skip to Main Content
Call Now for a Free Consultation*     250-888-0002
Important Limitation Dates In Estate Litigation

Important Limitation Dates in Estate Litigation

Various different legal remedies ensure that estates distribute as the testator intended and prevent invalid disinheritance. However, claimants must adhere to certain deadlines to initiate an estate litigation case. Typically, estate litigation cases have a limitation period of either two years or six months. The specific time restrictions, however, vary between cases based on their individual circumstances and the type of claim made.

The Limitation Act

While courts typically adhere closely to limitation periods, they occasionally extend these periods in certain cases.

According to the Limitation Act, “a court proceeding in respect of a claim must not be commenced more than two years after the day on which the claim is discovered.” That is the day when the claimant became aware of the event that gives rise to the claim. It can also mean the day the claimant should have reasonably been aware. In estate litigation cases, the claim is usually discovered on or near the day that the testator passed away. In most estate litigation cases, a claimant has two years from the day of the testator’s death to take action. Exceptions exist to the standard two-year limitation period. The most common exception is for will variation claims, which have a limitation period of six months.

Limitation periods are meant to encourage people to begin their claims in a timely manner. Beyond the typical two year window, it becomes increasingly difficult to bring forth strong evidence for the court. Limitation periods incentivize people to bring their claims before the courts as soon as possible. They can also restrict people from making absurd claims many years after the passing of a testator.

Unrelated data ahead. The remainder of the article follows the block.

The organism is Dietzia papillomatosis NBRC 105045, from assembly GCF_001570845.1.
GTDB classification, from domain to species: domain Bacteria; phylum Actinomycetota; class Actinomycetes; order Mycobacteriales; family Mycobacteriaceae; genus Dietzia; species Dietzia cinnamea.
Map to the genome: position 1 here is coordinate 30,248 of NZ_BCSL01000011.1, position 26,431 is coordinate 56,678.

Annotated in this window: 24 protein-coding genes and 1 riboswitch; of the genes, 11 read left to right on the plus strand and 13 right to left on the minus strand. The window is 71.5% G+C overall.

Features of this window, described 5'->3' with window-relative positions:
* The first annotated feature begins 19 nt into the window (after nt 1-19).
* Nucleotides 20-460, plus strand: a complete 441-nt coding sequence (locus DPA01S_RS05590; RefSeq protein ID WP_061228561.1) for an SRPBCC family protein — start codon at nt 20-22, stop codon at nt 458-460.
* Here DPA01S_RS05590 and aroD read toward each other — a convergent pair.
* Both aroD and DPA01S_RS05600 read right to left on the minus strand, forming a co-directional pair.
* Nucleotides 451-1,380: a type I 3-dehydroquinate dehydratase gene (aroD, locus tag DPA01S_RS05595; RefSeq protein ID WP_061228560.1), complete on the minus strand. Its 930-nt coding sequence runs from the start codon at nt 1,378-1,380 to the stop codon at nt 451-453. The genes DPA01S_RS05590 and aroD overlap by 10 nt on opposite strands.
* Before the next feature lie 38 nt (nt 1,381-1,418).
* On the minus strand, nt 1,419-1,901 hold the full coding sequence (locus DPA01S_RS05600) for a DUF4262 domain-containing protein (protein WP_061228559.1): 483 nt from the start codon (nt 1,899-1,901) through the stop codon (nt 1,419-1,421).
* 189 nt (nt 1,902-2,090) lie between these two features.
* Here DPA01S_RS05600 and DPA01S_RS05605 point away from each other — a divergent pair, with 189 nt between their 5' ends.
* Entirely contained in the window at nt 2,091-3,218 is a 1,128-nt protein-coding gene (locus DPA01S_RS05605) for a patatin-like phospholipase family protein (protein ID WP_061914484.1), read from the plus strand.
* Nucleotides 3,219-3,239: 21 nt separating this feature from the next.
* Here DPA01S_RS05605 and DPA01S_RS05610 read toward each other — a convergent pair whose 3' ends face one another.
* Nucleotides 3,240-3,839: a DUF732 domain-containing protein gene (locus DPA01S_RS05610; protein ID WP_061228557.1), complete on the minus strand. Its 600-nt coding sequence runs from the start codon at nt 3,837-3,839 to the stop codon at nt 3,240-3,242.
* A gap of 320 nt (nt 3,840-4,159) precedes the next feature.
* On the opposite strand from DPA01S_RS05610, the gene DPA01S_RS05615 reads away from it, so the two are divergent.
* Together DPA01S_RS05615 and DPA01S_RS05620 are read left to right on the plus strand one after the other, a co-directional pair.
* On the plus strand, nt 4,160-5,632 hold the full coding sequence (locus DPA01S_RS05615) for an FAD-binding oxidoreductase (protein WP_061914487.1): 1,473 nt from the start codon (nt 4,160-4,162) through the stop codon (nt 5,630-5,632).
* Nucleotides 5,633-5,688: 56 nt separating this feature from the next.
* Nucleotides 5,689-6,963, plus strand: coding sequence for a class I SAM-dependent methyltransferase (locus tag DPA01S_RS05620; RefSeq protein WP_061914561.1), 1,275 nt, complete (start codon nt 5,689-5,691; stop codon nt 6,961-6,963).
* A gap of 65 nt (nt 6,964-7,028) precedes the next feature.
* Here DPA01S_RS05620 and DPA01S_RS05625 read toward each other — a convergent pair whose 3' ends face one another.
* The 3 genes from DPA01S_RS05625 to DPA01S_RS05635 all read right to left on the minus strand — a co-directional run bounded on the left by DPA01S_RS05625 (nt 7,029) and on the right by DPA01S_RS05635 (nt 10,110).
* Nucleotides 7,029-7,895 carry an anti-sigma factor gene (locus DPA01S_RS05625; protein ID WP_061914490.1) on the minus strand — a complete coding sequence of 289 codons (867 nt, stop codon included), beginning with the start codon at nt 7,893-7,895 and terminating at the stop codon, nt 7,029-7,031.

180 Day (6 Month) Limitation Period

Under the Wills, Estates and Succession Act, will variation claims have a 180 day limitation period from the date probate was granted. This can include will challenges, rectification claims, and unfair disinheritance cases. The limitation period for these claims starts from the date probate is granted, not the date of the testator’s death.

Potential Exceptions to a Limitation Period

While limitation periods are strictly adhered to by the courts, there can be exceptions made in special circumstances. The case of Chan v. Lee (Estate) (2004) is an example of when the courts extended the limitation period well beyond the conventional 180 days. The daughters in this case did not raise their claim until more than a year after probate was granted. They claimed their brothers promised to remedy the situation and fairly distribute the estate between them. The sons did not notify them of the will being granted probate with the intention of abusing the limitation period.

Ultimately, the judge dismissed the sons’ cross-claim that the limitation date had passed and heard the daughters’ claim. The sisters could not have reasonably known how to act in their best interests while being mislead. Hence, the limitation period on their claim did not begin until the day the sisters discovered they had been lied to regarding the administration of the estate.

Two Year Limitation Period

Estate litigation cases typically have a limitation period of two years from the date of the testator’s death, with the exception of will variation claims.  Sometimes, the courts find it reasonable for someone to have not been aware of the death of the testator until sometime thereafter. For example, if they live outside of the country or did not keep in close contact with the testator. In such circumstances, the court can extend the limitation period for claims made by that person to two years from the date they learned of the testator’s death, if the claimant can provide reasonable evidence of their lack of knowledge at the time of death.

An example of a case with a two year limitation period could be a fraud claim against a will’s executor. A beneficiary or other interested party would have two years from when they become aware, or ought to have been aware, that the executor has committed fraud. In some cases, the discovery is not until many years after the fact, with the 2 year clock beginning to run on the date that the claimant became aware or ought to have become aware of the fraud.

If you think you have an estate litigation case that should be heard before the courts, contact an experienced estate lawyer today. The earlier the process begins, the more likely you are to be successful, and you will avoid any limitation periods restricting your access to legal remedy.

Have a question about this topic or a different legal topic? Contact us for a free consultation. Reach us via phone at 250-888-0002, or via email at

Back To Top